Rod Dreher

Bombshell Washington Post report details alleged lavish spending by former Catholic bishop of W.Va.

Bombshell Washington Post report details alleged lavish spending by former Catholic bishop of W.Va.

“Bishop spent millions on self.”

That’s the crisp, concise way that the front page of today’s Washington Post boils down the newspaper’s bombshell report on the former Catholic bishop of West Virginia.

As The American Conservative’s Rod Dreher put it in a blog post titled “Bishop Bransfield’s Lush Live,” the Post “has the goods” on the bishop, who resigned last fall.

Yes, indeed.

Here’s a big chunk of the top of the story by religion writer Michelle Boorstein and two investigative reporting colleagues, Shawn Boburg and Robert O’Harrow Jr.:

In the years before he was ousted for alleged sexual harassment and financial abuses, the leader of the Catholic Church in West Virginia gave cash gifts totaling $350,000 to fellow clergymen, including young priests he is accused of mistreating and more than a dozen cardinals in the United States and at the Vatican, according to church records obtained by The Washington Post.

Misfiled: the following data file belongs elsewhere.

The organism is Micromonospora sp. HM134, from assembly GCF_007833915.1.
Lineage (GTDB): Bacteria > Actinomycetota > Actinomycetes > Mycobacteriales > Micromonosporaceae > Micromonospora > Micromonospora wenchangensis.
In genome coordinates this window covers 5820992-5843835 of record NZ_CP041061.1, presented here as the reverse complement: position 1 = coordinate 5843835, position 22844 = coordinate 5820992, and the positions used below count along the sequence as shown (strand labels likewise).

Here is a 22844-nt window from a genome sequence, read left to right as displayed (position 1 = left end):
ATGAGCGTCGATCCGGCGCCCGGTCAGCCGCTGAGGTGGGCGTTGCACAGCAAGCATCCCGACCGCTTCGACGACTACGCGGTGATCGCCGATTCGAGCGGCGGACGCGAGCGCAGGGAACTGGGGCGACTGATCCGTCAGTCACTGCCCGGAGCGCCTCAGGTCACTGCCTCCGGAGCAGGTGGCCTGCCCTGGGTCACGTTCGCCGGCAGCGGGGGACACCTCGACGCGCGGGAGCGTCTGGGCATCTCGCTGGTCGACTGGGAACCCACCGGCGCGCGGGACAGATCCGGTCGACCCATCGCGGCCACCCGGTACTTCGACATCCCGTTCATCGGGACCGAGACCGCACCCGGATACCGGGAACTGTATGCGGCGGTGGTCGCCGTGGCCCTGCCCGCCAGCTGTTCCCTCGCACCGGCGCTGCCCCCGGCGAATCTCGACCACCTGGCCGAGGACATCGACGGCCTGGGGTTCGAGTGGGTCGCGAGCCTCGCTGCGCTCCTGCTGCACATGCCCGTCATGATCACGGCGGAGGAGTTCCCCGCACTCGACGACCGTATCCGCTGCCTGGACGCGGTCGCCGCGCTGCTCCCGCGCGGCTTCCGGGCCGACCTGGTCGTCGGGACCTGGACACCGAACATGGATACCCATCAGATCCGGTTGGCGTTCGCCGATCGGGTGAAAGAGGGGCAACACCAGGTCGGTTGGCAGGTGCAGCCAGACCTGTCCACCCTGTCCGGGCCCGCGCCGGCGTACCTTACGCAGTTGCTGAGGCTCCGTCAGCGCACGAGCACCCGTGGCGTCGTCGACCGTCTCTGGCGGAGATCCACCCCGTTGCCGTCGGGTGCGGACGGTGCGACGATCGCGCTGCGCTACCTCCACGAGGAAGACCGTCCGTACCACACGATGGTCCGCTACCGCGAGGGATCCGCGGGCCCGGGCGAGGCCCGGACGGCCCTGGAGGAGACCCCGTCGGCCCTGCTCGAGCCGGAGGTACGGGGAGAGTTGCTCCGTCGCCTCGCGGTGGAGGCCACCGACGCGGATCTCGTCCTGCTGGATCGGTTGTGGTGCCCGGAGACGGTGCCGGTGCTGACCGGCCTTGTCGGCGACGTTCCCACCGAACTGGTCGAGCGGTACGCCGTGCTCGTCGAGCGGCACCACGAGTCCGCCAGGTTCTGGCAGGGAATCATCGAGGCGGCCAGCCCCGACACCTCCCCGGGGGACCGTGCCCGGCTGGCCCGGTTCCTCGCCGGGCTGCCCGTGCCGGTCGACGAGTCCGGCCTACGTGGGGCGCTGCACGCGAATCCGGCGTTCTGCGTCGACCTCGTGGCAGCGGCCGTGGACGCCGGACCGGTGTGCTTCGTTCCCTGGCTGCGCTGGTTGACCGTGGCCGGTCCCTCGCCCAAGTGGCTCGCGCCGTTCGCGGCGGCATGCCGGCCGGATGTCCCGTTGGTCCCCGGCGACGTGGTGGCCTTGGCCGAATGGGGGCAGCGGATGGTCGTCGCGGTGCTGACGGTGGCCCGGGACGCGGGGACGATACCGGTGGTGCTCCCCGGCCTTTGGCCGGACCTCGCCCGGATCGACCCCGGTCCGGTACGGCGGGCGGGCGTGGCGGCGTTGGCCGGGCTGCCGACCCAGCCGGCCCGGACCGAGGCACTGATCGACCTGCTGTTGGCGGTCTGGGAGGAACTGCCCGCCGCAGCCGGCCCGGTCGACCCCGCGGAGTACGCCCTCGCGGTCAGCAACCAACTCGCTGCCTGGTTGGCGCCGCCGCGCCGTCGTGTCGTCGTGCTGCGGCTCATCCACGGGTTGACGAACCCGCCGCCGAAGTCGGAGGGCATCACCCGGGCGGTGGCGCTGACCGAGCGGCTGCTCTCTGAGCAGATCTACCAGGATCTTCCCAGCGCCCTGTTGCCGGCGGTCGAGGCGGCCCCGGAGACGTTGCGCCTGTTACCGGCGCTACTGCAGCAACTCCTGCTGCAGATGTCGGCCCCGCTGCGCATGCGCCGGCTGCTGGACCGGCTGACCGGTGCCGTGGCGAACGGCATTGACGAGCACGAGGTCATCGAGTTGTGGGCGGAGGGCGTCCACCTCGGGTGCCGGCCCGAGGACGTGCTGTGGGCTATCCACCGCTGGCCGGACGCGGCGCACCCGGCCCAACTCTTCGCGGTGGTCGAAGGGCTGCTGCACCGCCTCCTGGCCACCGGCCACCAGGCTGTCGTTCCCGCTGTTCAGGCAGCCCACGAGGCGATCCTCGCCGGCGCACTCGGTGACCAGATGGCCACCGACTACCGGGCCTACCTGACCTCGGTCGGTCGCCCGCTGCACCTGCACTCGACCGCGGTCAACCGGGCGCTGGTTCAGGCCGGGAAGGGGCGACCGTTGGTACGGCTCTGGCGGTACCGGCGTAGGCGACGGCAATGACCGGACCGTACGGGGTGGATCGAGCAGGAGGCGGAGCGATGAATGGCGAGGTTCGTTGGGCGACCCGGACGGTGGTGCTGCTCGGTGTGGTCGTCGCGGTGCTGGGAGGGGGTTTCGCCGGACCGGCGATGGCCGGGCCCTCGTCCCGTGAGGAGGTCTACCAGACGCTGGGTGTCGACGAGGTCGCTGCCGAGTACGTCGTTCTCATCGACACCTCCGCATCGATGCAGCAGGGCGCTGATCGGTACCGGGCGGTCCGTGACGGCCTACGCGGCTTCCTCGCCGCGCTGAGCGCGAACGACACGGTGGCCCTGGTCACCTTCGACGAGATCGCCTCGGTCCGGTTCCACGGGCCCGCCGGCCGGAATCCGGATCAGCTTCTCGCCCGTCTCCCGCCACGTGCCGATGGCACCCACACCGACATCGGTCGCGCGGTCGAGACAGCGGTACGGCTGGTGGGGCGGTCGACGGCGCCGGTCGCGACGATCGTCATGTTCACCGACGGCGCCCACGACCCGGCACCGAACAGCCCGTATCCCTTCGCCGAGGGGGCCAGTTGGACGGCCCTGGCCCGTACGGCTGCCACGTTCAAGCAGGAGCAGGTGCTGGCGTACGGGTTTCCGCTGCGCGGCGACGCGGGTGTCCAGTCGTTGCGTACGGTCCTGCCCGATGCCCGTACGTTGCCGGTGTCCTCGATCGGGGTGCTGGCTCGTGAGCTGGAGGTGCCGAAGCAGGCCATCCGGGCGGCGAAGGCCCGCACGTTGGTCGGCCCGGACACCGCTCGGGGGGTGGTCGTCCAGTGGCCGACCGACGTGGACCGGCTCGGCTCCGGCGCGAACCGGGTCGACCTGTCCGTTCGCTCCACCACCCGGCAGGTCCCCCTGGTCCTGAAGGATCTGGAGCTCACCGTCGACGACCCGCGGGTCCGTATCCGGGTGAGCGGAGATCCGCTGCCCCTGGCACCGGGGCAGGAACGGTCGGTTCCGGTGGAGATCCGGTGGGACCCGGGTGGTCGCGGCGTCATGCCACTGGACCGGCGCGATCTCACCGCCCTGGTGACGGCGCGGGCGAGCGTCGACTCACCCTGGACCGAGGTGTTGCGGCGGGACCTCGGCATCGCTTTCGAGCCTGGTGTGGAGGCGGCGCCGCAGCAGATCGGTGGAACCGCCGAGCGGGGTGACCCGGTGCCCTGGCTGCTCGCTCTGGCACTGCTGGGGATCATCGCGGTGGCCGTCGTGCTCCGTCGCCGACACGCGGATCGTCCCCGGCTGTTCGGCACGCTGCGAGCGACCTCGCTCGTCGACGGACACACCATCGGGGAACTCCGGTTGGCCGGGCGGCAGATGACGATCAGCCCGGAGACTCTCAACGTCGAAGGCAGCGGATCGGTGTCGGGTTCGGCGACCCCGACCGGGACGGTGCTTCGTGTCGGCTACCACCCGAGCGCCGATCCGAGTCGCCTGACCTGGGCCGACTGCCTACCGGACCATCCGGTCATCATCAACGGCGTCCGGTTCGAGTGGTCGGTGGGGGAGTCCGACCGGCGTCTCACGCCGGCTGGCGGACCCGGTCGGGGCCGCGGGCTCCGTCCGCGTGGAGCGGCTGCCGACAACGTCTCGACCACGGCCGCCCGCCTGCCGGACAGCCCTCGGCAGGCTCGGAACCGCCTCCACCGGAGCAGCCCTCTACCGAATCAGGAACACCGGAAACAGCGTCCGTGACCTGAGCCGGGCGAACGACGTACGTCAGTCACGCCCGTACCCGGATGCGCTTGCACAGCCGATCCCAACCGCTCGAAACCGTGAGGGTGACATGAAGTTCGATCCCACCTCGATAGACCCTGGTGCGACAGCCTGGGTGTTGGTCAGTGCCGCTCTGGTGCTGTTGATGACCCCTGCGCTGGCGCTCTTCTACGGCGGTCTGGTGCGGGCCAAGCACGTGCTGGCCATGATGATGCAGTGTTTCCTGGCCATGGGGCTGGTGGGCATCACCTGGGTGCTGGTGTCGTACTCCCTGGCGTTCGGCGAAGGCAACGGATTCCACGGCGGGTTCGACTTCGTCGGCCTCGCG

Bishop Michael J. Bransfield wrote the checks from his personal account over more than a decade, and the West Virginia diocese reimbursed him by boosting his compensation to cover the value of the gifts, the records show. As a tax-exempt nonprofit, the diocese must use its money only for charitable purposes.

The gifts — one as large as $15,000 — were detailed in a draft of a confidential report to the Vatican about the alleged misconduct that led to Bransfield’s resignation in September. The names of 11 powerful clerics who received checks were edited out of the final report at the request of the archbishop overseeing the investigation, William Lori of Baltimore.